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SSH Login Attacks



Copyright Jon Scully
SoloPort
Web Site: http://www.soloport.com

From http://www.soloport.com/iptables.htm, used by permission.



Introduction

A few months ago, I began seeing our 'secure' log files fill up with entries stating: "Failed password for illegal user [username]". I decided to search the Internet to find out if others were experiencing these attacks and, hopefully, find a solution. I did uncover a lot of information on the subject, but discovered only a few script-based solutions. None of these, however, seemed... well... elegant.

What I wanted was a way to stop the attacks altogether, yet allow ssh access from anywhere, when needed. In addition, I wanted to avoid using an approach that was so complicated it could lead to more pain than I was experiencing from the original problem.

My requirements looked something like this:


  • Keep port 22 closed, until needed
  • Provide a simple way to open and close port 22 from any remote location
  • Ensure the method used is reasonably difficult for attackers to discover
  • Use an "elegant" method (i.e. not a lot of software)

The solution should behave similar to the following shell prompt activity:

    $ ssh name@hostname # No response (Ctrl-C to abort)
    ^C
    $ telnet hostname 1600 # Telnet into port 1600 to open port 22
    Trying 123.123.123.123...
    ^C
    $ ssh name@hostname # Now logins are allowed
    name@hostname's password:
    .
    .
    .
    $ telnet hostname 1601 # Telnet into port 1601 to close port 22
    Trying 123.123.123.123...
    ^C
 

Note that the ports used to open and close port 22 should appear closed, as well. This approach would be a sort of simplified "port knocking" technique.

Proposed Solution

The 'recent' module in iptables is designed to detect malicious access attempts and then block or at least honeypot the potential intruder with delays. I've sort of turned this module on its head and, instead, used it to let people in.

The following represents the contents of an iptables file, drawn from a Red Hat distribution (the usual path is /etc/sysconfig/iptables). The highlighted text outlines the changes needed to support our style of port knocking.

*filter
:INPUT ACCEPT [0:0]
:FORWARD ACCEPT [0:0]
:OUTPUT ACCEPT [0:0]
:RH-Firewall-1-INPUT - [0:0]
-A INPUT -j RH-Firewall-1-INPUT
-A FORWARD -j RH-Firewall-1-INPUT
-A RH-Firewall-1-INPUT -i lo -j ACCEPT
-A RH-Firewall-1-INPUT -s 10.0.0.0/24 -j ACCEPT
-A RH-Firewall-1-INPUT -p icmp --icmp-type any -j ACCEPT
-A RH-Firewall-1-INPUT -p 50 -j ACCEPT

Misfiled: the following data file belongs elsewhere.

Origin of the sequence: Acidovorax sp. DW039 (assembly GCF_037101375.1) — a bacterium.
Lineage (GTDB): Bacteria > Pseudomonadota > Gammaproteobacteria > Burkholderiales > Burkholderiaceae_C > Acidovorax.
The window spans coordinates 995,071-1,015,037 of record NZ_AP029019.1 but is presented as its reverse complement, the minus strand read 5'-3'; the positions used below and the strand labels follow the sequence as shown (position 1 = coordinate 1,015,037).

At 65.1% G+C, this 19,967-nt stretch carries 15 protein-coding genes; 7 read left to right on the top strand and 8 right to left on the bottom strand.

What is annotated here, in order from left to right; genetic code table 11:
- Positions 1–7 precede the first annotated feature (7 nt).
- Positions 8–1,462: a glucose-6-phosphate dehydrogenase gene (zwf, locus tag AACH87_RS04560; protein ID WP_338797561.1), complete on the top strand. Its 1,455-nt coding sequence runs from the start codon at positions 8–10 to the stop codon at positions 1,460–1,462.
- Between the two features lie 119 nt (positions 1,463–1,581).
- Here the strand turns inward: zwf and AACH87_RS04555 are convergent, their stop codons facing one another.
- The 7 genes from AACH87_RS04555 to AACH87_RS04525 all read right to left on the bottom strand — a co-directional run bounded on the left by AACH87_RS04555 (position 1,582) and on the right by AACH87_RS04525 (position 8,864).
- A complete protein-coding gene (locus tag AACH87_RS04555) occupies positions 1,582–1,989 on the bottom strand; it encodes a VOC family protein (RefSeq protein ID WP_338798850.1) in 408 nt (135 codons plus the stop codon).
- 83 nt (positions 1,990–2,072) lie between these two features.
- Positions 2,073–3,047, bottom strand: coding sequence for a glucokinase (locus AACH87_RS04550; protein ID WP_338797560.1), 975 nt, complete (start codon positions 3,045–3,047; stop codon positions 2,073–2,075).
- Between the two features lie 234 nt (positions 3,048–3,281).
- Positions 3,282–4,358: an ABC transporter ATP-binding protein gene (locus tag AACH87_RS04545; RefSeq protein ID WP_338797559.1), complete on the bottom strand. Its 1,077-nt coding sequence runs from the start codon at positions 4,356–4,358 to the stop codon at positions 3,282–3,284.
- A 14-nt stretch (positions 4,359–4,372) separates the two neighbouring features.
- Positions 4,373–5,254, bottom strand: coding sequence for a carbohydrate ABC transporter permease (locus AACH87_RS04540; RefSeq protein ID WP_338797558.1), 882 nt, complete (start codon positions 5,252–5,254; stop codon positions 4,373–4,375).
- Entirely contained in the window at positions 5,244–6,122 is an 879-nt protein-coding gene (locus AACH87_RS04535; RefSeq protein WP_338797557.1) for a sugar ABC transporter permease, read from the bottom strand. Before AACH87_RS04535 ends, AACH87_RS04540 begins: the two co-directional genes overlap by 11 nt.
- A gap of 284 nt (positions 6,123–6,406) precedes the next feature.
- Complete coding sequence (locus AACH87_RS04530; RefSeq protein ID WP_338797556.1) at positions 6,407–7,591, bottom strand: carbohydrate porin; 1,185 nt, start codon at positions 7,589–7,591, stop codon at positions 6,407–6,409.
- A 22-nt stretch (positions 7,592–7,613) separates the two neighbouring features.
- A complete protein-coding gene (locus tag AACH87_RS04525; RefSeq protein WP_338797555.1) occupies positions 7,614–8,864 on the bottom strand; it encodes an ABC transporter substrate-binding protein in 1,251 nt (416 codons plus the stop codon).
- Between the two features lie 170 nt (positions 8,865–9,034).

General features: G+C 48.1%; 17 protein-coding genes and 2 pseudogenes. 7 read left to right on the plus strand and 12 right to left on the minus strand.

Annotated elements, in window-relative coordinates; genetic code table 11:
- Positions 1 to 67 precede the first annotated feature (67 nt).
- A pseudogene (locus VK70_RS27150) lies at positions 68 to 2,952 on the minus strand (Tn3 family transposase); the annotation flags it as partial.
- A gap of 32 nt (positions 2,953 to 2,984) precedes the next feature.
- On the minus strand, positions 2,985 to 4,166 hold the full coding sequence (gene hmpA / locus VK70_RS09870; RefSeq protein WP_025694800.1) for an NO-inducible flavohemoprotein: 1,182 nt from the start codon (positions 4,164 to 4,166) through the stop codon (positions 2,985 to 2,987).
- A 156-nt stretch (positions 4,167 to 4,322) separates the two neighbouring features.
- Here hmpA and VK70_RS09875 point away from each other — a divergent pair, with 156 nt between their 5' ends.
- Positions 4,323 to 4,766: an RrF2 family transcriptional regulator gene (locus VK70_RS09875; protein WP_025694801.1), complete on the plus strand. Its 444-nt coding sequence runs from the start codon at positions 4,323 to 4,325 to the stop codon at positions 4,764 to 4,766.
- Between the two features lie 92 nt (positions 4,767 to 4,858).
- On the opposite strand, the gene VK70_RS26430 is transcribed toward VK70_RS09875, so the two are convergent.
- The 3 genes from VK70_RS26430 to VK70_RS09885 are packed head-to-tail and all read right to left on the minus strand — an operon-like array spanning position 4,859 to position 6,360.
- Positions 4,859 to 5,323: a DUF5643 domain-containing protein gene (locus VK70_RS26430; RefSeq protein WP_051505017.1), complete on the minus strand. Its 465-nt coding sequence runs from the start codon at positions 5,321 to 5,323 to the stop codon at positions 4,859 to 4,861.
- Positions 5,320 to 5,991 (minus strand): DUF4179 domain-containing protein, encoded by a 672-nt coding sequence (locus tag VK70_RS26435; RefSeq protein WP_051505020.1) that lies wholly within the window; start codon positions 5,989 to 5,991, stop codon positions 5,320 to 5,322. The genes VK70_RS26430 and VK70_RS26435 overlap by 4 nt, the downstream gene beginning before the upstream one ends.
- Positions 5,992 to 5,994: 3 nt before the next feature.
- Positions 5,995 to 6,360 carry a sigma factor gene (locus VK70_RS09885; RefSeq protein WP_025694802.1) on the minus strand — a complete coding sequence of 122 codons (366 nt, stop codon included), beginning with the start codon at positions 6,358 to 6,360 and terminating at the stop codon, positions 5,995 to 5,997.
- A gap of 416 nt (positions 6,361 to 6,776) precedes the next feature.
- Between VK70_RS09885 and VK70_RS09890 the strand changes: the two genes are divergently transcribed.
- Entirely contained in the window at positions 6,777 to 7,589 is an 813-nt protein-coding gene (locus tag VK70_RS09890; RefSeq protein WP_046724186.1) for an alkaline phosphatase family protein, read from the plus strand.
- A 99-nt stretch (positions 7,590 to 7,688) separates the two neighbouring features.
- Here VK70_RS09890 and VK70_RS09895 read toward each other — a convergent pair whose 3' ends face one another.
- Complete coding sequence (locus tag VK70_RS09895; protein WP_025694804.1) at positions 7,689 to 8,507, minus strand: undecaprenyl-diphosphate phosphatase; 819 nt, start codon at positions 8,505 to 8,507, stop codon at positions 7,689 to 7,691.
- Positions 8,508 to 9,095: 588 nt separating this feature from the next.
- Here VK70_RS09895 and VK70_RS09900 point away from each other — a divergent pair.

-A RH-Firewall-1-INPUT -p 51 -j ACCEPT
-A RH-Firewall-1-INPUT -m state --state ESTABLISHED,RELATED -j ACCEPT
-A RH-Firewall-1-INPUT -m state --state NEW -m tcp -p tcp --dport 22 -m recent --rcheck --name SSH -j ACCEPT
-A RH-Firewall-1-INPUT -m state --state NEW -m tcp -p tcp --dport 80 -j ACCEPT
-A RH-Firewall-1-INPUT -m state --state NEW -m udp -p udp --dport 123 -j ACCEPT
-A RH-Firewall-1-INPUT -m state --state NEW -m tcp -p tcp --dport 443 -j ACCEPT
-A RH-Firewall-1-INPUT -m state --state NEW -m tcp -p tcp --dport 1599 -m recent --name SSH --remove -j DROP
-A RH-Firewall-1-INPUT -m state --state NEW -m tcp -p tcp --dport 1600 -m recent --name SSH --set -j DROP
-A RH-Firewall-1-INPUT -m state --state NEW -m tcp -p tcp --dport 1601 -m recent --name SSH --remove -j DROP
-A RH-Firewall-1-INPUT -j REJECT --reject-with icmp-host-prohibited
COMMIT
 

Note that there is a "close" port on either side of the "open" port. This should cause most linear port scans (ascending or descending) to leave port 22 closed, upon completion. For an even more robust approach, use two separate "open" ports -- such as a knock at port 1300, followed by a knock at port 1600. Also keep in mind, once you have ssh-connected, you can then close the port without losing your established connection.

Conclusion

What's really convenient about this method is, when you're at a specific, trusted location (say, in the office) and you unlock a target site (say, a home server), you need only knock once; The port will stay open for that specific source IP address, indefinitely (or until iptables is restarted). If you attempt to use the port from another location (say, a client's office), it will appear closed -- until you knock. What I find really elegant about this approach is, you don't have to fill up your iptables with dozens of DROP entries in order to block the world of would-be crackers.